- The U.S. House of Representatives failed to pass a balanced budget amendment to the Constitution, surprising no one.
Some Republican congressmen are refusing to consider rolling back any part of the $1.3 trillion omnibus spending bill, an idea floated by Donald Trump:
“My attitude is, your word is your bond,” House Appropriations Chairman Rodney Frelinghuysen said, in his first public comments on the Trump plan.
Frelinghuysen (R-N.J.) is among more than a half-dozen appropriators who have voiced skepticism about the Trump administration’s proposal to cancel billions in spending. Nearly all said they feared that it could erode the GOP’s bargaining power in future budget talks. Their objections represented another low point in an often-tense relationship between the cost-cutting White House and GOP members of Congress who write spending bills.
The skeptics included the newly appointed Senate Appropriations chief, Richard Shelby, who met with Trump on Wednesday.
“We need to look at what we agreed on with the other side and keep our word, keep our agreements,” the Alabama Republican told POLITICO just before his one-on-one with Trump.
- Deputy Attorney General Rod Rosenstein allowed Congressmen Devin Nunes and Trey Gowdy to read the FBI memo that kicked off the investigation into contacts between Russia and Donald Trump’s campaign. Nunes had to threaten Rosenstein with impeachment to obtain access to the memo.
Congressman Steve Scalise says he won’t run for Speaker of the House if Kevin McCarthy runs for the office.
The F–35 could contribute to missile defense efforts by 2025. The F–35 program has been long on promises and short on delivery for years, so this claim should be taken with a large grain of salt.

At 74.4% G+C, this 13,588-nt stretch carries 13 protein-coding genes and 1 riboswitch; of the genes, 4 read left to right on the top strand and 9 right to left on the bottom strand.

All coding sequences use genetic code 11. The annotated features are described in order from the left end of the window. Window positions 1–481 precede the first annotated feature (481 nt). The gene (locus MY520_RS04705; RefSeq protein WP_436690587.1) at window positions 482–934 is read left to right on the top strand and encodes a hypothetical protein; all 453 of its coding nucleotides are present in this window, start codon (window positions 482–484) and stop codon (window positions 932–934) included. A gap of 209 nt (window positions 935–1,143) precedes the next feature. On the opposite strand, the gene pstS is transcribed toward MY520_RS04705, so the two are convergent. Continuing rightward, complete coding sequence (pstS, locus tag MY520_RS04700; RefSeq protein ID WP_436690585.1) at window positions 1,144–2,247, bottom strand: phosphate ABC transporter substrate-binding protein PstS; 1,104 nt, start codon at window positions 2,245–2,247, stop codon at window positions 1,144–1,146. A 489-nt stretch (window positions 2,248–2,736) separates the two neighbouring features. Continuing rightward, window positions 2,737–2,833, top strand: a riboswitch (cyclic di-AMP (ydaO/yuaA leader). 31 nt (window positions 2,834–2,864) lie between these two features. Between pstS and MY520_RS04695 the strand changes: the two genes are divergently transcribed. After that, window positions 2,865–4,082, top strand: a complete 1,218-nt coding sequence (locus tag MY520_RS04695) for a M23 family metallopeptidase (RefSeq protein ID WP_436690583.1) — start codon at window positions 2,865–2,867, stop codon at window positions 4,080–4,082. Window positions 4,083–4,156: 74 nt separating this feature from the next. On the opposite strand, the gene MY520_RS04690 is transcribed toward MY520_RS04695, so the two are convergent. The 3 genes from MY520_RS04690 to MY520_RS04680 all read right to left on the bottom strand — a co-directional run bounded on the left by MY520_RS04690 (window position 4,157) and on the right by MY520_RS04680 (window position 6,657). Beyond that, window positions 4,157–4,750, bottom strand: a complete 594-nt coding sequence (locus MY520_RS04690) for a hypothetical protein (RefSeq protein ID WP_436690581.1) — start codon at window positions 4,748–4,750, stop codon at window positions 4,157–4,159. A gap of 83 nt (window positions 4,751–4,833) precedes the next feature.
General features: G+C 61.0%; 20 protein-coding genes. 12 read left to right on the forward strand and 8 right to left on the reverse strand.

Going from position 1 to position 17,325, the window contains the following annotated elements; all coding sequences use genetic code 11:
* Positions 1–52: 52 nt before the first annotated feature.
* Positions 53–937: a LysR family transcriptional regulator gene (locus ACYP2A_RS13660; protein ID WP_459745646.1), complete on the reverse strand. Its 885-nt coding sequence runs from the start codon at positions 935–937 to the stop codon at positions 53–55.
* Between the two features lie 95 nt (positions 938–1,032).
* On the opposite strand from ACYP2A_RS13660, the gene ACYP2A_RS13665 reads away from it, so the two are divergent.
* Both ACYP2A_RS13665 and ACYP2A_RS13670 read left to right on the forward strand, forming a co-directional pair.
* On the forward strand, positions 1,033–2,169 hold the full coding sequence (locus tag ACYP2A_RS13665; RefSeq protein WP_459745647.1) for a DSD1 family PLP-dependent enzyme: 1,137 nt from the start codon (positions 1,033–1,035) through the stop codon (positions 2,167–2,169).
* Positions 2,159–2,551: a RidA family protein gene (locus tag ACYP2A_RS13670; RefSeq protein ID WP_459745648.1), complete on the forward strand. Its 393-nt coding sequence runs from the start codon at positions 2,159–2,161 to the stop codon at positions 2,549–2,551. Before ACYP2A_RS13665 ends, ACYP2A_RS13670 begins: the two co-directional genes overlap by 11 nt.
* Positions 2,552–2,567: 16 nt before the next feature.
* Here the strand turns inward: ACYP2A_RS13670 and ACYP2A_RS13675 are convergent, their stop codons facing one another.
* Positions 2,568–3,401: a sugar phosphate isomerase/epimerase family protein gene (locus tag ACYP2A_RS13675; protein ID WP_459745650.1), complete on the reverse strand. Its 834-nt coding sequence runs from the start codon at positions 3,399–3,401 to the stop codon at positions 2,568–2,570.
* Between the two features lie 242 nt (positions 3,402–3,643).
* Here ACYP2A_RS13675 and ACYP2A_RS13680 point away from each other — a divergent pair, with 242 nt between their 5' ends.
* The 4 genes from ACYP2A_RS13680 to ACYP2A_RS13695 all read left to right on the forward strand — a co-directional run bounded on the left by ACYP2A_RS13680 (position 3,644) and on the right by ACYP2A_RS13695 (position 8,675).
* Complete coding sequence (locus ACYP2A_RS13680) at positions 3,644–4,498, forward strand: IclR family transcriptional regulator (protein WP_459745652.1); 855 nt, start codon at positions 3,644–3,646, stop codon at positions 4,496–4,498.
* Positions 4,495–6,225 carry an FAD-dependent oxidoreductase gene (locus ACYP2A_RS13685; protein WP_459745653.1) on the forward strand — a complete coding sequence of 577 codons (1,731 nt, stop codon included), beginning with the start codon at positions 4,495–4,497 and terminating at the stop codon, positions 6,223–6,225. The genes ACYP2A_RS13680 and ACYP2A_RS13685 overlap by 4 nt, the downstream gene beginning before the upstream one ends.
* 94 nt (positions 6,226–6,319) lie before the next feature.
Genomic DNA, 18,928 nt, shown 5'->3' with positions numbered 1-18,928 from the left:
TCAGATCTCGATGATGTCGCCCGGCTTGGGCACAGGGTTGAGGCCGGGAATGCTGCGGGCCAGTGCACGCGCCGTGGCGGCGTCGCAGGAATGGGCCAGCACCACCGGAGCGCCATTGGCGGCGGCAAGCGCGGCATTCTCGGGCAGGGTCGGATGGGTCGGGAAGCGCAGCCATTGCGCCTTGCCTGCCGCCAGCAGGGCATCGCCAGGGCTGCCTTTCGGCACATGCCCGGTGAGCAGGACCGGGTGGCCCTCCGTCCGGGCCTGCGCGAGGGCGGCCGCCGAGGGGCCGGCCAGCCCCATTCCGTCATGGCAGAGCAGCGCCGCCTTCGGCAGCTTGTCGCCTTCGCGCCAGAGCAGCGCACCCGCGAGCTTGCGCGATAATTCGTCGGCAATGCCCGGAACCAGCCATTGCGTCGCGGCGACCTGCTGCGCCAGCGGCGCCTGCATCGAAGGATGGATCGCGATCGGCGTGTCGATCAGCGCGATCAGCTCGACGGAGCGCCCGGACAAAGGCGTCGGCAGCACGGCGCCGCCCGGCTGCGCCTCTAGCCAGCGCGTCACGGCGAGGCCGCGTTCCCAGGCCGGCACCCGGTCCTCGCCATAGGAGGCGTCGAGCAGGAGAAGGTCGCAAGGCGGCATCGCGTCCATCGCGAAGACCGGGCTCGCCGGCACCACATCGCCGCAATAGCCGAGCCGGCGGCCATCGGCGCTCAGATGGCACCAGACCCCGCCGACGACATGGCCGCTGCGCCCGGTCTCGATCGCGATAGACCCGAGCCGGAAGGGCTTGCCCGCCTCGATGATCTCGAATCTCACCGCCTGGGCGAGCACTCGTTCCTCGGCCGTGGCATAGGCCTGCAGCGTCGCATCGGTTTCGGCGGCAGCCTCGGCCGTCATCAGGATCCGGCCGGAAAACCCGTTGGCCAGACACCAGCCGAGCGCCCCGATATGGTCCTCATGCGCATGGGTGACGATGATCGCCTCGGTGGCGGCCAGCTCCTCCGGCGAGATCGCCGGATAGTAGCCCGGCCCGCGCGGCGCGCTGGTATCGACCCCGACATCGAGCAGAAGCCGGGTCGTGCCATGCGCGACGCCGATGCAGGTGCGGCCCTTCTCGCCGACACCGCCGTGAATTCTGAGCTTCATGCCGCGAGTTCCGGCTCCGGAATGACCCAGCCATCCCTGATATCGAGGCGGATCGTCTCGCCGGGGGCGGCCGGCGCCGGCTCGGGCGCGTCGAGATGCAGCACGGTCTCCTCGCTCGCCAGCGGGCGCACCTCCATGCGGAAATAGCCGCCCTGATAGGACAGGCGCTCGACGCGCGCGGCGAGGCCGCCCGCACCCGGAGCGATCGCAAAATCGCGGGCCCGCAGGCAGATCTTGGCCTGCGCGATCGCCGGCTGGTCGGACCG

Jenni White reports on Oklahoma teachers walking out of classrooms to force the state legislature to increase their pay — or something:
While all the usual local suspects have been deeply involved in this walkout—the Oklahoma administrators “association” CCOSA, the Association of School Boards, and school district personnel—a specific group of Oklahoma education activists have orchestrated much of the social media action. Begun in 2014 as the fight against Common Core was heating up in the state, this group quickly spun off a PAC dedicated solely to replacing “public education hating” legislators with public educators.
During both the 2014 and 2016 election cycles this group organized heavily, supporting a roster of mainly Democrats for office. Their tactics involved spreading misinformation and outright lies about more conservative candidates, while affiliated administrators and teachers used their blogs to flog dissenters. One group organizer was even tied to a dark money scandal to get Oklahoma’s current superintendent elected.
Public school administrators all over the state compound these efforts using their district email systems and websites to stump for candidates and encourage parents to raise their incomes and job security. At the capitol, school administrators’ associations—sustained by dues paid by public administrators, schools, and districts, who are in turn paid by taxpayers—continually lobby legislators for more education spending.
Needless to say, when a public education cabal uses a communication system funded by taxpayers to lobby against those same taxpayers while helping create PACs dedicated to electing tax-and-spend educators, any action in opposition becomes like screaming into the wind.
Federal prosecutors asked Bulgaria’s government to extradite five people so they can be tried for violating the American embargo on selling aircraft parts to Syria.
The Organisation for the Prohibition of Chemical Weapons (OPCW) agreed with the British government’s assessment that former Russian spy Sergei Skripal and his daughter were poisoned with the nerve agent Novichok.
The Taliban overran a district in Afghanistan’s Ghazni province, killing the district governor along the way.
Reuters reporters toured the China/North Korea border from the Chinese side.